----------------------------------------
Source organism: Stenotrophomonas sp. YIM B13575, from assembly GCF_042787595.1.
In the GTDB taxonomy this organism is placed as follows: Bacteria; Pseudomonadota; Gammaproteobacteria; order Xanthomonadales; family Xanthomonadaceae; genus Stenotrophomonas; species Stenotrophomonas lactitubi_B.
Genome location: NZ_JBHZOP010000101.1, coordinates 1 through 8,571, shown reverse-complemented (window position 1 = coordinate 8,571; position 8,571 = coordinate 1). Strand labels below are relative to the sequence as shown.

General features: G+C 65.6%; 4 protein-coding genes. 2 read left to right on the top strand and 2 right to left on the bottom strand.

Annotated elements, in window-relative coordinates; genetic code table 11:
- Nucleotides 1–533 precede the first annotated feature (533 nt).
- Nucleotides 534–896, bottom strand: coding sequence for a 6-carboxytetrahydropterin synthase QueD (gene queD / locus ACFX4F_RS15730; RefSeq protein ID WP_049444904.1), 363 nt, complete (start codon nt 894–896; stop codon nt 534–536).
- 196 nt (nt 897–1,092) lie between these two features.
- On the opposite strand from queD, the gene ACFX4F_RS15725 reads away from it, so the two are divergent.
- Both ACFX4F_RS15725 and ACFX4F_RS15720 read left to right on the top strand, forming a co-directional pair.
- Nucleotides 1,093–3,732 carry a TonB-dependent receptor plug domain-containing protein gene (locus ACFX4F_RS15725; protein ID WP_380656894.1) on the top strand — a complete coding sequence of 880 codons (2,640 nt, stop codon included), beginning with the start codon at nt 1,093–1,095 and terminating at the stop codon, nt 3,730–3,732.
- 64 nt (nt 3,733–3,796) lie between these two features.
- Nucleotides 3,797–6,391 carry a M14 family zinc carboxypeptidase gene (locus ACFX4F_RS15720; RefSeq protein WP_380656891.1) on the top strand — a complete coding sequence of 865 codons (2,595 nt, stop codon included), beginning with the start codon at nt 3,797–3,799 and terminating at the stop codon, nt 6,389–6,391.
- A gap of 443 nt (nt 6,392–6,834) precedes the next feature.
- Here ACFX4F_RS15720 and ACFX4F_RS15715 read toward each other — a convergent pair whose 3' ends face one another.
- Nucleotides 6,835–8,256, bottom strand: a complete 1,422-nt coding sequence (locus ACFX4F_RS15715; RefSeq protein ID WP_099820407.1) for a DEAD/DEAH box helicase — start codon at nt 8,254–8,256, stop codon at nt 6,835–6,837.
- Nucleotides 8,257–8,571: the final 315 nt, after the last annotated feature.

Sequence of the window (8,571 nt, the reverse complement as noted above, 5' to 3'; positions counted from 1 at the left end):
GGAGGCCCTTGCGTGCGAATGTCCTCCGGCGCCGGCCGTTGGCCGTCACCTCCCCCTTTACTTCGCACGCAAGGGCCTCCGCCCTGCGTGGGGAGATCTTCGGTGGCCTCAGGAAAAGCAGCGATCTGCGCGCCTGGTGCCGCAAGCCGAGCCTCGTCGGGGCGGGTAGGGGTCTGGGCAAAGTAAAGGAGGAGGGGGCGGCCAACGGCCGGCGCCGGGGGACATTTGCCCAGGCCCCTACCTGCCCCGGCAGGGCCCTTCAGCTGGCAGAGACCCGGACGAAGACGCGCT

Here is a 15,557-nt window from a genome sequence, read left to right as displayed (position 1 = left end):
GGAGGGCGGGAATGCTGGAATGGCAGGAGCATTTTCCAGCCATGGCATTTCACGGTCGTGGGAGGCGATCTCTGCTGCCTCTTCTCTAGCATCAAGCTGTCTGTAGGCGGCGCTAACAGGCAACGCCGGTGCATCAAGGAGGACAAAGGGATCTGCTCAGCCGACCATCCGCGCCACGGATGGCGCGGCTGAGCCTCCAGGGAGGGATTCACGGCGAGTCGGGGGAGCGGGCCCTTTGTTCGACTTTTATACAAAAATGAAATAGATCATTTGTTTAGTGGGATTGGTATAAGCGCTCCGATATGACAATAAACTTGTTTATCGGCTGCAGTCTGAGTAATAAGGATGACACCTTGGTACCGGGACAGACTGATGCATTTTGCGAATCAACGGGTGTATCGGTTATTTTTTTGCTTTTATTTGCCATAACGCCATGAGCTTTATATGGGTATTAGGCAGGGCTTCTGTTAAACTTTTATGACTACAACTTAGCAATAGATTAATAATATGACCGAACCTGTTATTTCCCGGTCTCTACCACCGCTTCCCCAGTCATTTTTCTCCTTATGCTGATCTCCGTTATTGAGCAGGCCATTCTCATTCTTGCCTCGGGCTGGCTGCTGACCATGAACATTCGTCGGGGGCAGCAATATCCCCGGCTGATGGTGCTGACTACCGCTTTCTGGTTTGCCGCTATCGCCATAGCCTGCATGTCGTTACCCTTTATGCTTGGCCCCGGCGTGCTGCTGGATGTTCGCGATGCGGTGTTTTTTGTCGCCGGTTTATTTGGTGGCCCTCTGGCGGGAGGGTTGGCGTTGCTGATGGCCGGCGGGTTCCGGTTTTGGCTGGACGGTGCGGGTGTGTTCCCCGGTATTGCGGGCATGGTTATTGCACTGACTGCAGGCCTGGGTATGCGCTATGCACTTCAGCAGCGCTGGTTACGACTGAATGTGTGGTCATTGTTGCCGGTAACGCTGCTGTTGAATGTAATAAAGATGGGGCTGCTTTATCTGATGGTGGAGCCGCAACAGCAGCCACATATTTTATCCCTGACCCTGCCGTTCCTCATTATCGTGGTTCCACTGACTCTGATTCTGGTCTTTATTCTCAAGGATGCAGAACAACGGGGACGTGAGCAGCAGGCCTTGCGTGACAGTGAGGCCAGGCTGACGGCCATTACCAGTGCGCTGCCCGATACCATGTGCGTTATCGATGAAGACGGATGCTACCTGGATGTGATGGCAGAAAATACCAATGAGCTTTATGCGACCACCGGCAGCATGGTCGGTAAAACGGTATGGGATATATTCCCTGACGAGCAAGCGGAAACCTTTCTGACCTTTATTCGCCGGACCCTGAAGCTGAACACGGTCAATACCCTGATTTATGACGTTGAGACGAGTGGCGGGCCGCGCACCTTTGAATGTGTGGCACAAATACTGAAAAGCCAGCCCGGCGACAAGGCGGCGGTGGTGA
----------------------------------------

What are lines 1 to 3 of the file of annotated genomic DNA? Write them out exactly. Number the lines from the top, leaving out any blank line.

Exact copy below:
Source organism: Stenotrophomonas sp. YIM B13575, from assembly GCF_042787595.1.
In the GTDB taxonomy this organism is placed as follows: Bacteria; Pseudomonadota; Gammaproteobacteria; order Xanthomonadales; family Xanthomonadaceae; genus Stenotrophomonas; species Stenotrophomonas lactitubi_B.
Genome location: NZ_JBHZOP010000101.1, coordinates 1 through 8,571, shown reverse-complemented (window position 1 = coordinate 8,571; position 8,571 = coordinate 1). Strand labels below are relative to the sequence as shown.